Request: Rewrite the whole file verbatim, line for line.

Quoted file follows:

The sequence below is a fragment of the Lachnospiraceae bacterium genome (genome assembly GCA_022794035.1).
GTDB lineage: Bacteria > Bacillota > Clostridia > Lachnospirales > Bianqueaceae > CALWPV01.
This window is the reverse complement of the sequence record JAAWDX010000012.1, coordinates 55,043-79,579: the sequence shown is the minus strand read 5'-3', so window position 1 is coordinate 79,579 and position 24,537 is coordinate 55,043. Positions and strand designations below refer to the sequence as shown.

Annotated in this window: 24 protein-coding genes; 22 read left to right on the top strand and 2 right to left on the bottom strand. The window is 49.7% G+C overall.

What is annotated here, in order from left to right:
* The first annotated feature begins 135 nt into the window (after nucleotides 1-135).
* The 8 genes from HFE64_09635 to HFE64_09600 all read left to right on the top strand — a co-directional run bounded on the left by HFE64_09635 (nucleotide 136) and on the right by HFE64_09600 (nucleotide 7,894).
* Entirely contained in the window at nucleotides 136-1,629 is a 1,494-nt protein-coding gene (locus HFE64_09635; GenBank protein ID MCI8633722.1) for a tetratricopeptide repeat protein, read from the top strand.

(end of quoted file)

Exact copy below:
The sequence below is a fragment of the Lachnospiraceae bacterium genome (genome assembly GCA_022794035.1).
GTDB lineage: Bacteria > Bacillota > Clostridia > Lachnospirales > Bianqueaceae > CALWPV01.
This window is the reverse complement of the sequence record JAAWDX010000012.1, coordinates 55,043-79,579: the sequence shown is the minus strand read 5'-3', so window position 1 is coordinate 79,579 and position 24,537 is coordinate 55,043. Positions and strand designations below refer to the sequence as shown.

Annotated in this window: 24 protein-coding genes; 22 read left to right on the top strand and 2 right to left on the bottom strand. The window is 49.7% G+C overall.

What is annotated here, in order from left to right:
* The first annotated feature begins 135 nt into the window (after nucleotides 1-135).
* The 8 genes from HFE64_09635 to HFE64_09600 all read left to right on the top strand — a co-directional run bounded on the left by HFE64_09635 (nucleotide 136) and on the right by HFE64_09600 (nucleotide 7,894).
* Entirely contained in the window at nucleotides 136-1,629 is a 1,494-nt protein-coding gene (locus HFE64_09635; GenBank protein ID MCI8633722.1) for a tetratricopeptide repeat protein, read from the top strand.